‘Compassion Seattle’ Charter Amendment Won’t Appear On November Ballot

by Erica C. Barnett

(This article originally appeared on PubliCola and has been reprinted under an agreement.)


The Washington State Court of Appeals denied the Compassion Seattle campaign’s appeal of a lower-court ruling striking down their proposed Seattle charter amendment on homelessness this morning, and the measure will not appear on the November ballot.

In its ruling, the appeals court did not give any specific reason for denying the campaign’s appeal, which it filed on Tuesday after strongly suggesting it would not do so following last week’s King County Superior Court ruling. Knoll Lowney, an attorney for a coalition of groups opposing the measure, told PubliCola this week that he expected to prevail, in part because Compassion Seattle “appealed without coming up with any appellate arguments.” Instead, the campaign’s appeal relied on the same arguments it made in its initial response to the lawsuit against the initiative.

Continue reading ‘Compassion Seattle’ Charter Amendment Won’t Appear On November Ballot

Harrell Says He’ll Implement Key Provisions of ‘Compassion Seattle’ Measure, Clear Encampments

by Erica C. Barnett

(This article originally appeared on PubliCola and has been reprinted under an agreement.)


At a press conference a few hundred yards from an encampment in Woodland Park on the morning of Thursday, Sept. 2, mayoral candidate Bruce Harrell said that if elected, he would implement the key elements of Charter Amendment 29 — the “Compassion Seattle” ballot measure. A King County Superior Court judge tossed the initiative last week, agreeing with opponents that things like budgets and land-use policy are outside the scope of local ballot measures, but the campaign appealed to the Washington State Court of Appeals, whose ruling could come tomorrow.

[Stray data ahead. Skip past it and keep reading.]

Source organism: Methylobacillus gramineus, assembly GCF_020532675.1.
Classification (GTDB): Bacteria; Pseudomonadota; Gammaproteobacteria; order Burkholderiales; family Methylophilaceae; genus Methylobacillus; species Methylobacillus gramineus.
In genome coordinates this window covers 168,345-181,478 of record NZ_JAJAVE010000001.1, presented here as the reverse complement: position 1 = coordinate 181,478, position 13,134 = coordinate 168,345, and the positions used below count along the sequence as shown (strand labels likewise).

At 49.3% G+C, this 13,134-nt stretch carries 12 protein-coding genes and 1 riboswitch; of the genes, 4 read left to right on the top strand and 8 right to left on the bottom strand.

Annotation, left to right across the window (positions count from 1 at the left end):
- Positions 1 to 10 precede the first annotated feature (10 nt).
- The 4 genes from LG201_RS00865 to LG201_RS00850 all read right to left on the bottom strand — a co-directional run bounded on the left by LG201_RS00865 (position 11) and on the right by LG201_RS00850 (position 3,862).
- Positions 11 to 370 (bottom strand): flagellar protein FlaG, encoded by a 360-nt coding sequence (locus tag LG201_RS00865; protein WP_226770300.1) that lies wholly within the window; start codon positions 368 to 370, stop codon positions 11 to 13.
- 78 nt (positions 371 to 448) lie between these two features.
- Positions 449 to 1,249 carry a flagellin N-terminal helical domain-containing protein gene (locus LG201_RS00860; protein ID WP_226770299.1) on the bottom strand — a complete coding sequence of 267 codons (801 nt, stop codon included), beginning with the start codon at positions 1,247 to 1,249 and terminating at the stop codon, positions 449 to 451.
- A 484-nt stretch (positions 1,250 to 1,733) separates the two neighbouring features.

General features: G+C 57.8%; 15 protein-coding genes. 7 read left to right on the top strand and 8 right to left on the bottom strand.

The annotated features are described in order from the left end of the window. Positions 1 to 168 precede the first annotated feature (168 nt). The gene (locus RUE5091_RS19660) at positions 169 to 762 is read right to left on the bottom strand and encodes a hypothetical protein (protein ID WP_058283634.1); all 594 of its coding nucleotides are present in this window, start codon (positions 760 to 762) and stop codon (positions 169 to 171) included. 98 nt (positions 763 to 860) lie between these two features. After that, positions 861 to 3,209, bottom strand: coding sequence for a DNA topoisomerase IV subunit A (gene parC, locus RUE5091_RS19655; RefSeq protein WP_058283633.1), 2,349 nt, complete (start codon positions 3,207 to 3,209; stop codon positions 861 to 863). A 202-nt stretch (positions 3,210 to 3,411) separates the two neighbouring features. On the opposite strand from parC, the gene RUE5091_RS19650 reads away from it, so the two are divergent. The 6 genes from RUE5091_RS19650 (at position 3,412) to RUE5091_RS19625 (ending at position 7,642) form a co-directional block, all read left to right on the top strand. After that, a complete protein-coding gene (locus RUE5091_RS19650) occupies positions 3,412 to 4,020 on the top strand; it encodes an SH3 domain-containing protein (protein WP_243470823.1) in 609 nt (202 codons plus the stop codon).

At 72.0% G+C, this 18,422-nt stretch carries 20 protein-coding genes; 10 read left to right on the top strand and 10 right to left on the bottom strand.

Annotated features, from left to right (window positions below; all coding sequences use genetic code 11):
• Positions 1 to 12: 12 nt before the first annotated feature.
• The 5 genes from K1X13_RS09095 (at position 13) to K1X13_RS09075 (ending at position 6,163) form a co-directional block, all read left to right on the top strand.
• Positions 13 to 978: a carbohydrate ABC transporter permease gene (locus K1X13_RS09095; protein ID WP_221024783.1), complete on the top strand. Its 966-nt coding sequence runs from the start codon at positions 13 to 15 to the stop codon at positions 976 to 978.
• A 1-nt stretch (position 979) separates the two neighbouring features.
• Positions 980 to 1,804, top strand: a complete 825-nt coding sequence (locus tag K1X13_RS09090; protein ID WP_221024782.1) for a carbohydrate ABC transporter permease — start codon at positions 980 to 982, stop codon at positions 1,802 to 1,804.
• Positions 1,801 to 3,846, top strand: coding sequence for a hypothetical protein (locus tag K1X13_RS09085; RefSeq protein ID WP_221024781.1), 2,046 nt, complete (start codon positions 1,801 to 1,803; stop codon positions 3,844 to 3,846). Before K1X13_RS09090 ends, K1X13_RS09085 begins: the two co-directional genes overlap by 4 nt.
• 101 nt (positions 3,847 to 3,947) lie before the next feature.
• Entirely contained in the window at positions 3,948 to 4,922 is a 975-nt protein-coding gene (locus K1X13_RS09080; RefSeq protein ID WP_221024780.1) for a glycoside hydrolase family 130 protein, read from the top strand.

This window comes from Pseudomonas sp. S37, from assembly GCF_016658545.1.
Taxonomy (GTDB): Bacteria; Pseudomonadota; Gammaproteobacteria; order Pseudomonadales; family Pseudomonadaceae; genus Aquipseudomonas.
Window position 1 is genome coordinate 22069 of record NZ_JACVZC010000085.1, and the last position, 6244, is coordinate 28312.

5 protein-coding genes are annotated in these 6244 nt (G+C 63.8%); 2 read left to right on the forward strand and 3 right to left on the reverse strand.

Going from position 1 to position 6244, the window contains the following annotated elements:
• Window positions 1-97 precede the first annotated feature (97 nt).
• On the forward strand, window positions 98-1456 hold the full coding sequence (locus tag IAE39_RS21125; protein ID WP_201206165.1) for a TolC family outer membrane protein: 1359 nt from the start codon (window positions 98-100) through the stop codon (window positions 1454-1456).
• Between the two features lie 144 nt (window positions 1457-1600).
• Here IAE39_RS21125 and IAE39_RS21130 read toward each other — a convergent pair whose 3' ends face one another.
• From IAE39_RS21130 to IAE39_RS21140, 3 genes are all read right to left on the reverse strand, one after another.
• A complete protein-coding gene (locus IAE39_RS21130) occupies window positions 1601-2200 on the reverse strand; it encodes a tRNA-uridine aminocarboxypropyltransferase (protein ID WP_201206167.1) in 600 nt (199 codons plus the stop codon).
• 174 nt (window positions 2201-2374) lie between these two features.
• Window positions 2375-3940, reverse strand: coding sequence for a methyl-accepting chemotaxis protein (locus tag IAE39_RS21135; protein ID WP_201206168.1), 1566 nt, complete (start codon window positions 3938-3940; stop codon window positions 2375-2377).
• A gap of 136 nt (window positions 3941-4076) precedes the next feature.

Harrell’s “Homelessness Action Plan” would require the City to spend 12% of its general fund on homelessness, build 2,000 new emergency housing (shelter) beds within one year, create individualized “service plans” for every person experiencing homelessness, and, as Harrell put it, “ensure that our city parks, playgrounds, sports fields, public spaces, sidewalks, and streets remain open and clear of encampments.” These proposals are all identical to provisions of Charter Amendment 29, which Harrell supported.